“Political parties have not been granted any exemption post demonetisation and introduction of Taxation Laws (Second Amendment) Act, 2016, which came into force on December 15, 2016. There is no question of sparing anyone and the political class is no exception,” he added.
Now, what are these Income tax provisions? And how is the income of political parties taxed? Under the current provisions, political parties are not under an obligation to disclose the name of people donating less than Rs. 20,000 in cash. In other words, a party can receive as many donations as may be possible in amounts of less than Rs. 20,000 without fearing Income tax officers.
This helps the black money hoarders also. After all nothing prevents a political party from issuing cash receipts of less than Rs. 20,000 and as many as possible and that, too, with a back date.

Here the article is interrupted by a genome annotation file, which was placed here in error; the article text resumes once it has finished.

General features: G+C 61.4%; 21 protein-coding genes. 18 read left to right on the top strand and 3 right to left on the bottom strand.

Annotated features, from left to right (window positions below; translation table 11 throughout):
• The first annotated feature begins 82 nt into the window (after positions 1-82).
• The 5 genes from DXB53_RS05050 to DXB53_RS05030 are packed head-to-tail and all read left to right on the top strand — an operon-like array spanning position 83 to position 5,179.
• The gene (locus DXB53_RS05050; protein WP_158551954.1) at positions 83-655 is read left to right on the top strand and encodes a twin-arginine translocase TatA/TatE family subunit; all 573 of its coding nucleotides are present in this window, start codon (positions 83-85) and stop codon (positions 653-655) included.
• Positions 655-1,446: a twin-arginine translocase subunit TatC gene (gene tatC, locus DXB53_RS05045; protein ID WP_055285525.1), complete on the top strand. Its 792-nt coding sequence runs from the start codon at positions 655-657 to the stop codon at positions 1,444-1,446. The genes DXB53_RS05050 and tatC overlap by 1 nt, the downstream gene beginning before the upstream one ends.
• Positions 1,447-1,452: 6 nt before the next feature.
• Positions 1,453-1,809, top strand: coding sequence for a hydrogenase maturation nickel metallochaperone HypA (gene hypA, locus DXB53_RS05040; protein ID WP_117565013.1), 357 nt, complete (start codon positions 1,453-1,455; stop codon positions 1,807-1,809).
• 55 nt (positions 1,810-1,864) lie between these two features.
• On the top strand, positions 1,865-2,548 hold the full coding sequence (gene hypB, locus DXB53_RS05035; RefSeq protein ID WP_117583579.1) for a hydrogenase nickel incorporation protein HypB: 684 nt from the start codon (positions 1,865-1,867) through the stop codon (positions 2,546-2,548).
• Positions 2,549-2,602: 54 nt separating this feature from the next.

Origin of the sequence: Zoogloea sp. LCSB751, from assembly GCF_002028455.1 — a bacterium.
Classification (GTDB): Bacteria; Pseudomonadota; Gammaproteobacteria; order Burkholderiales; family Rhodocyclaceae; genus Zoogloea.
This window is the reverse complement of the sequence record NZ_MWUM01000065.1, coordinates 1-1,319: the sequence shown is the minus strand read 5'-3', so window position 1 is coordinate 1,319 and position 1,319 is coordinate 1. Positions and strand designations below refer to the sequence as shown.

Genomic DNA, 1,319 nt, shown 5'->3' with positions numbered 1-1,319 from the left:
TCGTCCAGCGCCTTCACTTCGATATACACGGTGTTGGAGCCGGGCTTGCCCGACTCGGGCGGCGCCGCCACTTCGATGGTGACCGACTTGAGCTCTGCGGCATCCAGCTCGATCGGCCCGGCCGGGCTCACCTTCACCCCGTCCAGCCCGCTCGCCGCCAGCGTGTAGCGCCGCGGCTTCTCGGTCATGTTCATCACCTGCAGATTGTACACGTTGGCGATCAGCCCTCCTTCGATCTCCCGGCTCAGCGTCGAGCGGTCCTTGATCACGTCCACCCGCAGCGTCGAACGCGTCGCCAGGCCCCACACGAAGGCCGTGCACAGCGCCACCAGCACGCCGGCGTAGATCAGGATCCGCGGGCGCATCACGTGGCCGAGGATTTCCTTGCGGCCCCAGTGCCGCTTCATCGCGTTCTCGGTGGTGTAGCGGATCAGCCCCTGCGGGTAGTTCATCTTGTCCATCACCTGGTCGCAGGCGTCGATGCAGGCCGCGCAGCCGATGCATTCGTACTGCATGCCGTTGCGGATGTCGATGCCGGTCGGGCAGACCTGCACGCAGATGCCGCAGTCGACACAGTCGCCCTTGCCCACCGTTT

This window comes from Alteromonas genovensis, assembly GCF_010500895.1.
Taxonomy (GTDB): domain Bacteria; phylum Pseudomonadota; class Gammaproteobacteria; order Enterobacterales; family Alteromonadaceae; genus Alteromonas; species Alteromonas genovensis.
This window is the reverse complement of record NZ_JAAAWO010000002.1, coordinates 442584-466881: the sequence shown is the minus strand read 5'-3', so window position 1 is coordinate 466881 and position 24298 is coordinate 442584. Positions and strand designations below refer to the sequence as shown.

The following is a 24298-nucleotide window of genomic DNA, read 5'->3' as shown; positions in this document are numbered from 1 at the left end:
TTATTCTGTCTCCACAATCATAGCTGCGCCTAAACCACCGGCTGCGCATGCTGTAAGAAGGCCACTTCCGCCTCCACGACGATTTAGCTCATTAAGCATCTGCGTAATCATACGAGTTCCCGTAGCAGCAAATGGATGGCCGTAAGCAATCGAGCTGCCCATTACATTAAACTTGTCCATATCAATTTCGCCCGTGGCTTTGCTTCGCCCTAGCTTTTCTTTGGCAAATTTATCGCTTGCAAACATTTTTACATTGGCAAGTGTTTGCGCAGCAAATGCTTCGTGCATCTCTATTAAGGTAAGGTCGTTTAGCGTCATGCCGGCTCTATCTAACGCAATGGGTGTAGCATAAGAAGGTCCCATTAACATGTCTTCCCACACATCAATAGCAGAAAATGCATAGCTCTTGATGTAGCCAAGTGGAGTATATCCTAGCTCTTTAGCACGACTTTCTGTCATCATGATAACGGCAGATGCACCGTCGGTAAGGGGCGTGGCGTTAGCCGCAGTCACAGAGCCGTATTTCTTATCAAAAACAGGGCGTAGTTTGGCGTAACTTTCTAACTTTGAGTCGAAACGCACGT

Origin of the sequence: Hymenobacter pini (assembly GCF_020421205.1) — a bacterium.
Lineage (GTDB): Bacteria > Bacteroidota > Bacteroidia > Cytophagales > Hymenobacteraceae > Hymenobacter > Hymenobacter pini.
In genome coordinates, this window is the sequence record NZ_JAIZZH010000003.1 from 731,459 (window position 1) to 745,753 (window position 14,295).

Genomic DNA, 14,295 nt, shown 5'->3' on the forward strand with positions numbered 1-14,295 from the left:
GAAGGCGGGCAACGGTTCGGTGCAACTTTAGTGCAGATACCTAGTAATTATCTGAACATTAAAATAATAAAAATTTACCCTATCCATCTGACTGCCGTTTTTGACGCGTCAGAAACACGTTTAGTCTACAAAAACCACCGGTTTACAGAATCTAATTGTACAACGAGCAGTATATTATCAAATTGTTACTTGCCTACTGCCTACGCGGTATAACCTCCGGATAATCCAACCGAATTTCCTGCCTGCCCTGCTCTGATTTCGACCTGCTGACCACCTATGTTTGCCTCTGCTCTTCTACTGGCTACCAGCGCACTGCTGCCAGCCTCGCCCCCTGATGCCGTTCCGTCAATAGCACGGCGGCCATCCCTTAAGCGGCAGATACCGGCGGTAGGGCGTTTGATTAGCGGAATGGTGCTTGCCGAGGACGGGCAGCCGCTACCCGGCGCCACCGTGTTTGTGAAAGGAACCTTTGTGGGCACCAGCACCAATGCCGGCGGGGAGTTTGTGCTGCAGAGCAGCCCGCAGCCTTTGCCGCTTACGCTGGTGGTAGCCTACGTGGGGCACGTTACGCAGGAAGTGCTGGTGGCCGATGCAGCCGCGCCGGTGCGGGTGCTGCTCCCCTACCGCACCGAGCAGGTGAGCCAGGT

Not only this, Section 13A of the Income Tax Act gives tax exemption to political parties for income under house property, other sources, capital gain and also income from voluntary contribution received from any person.
Nonetheless, political parties, including the Bharatiya Janata party, have been exploiting the provisions to their advantage. An analysis done by the Association of Democratic Reforms (ADR) and National Election Watch (NEW) during 2013-14 shows that more than 75 per cent of the total income of a majority of the parties, including the BJP and the Congress, came from unknown sources.
In other words, the parties either did not know who the donor was or never wanted to disclose the information. In income tax parlance, this is termed as “black money”, which the parties easily made white, by disclosing the total amount received from unknown sources.
The report shows that the Congress had an unaccounted income of Rs. 3,323 crores, which comes to around 83 per cent of its total income. The figure for the BJP stood at Rs. 2,125 crore, around 65 per cent of its total income.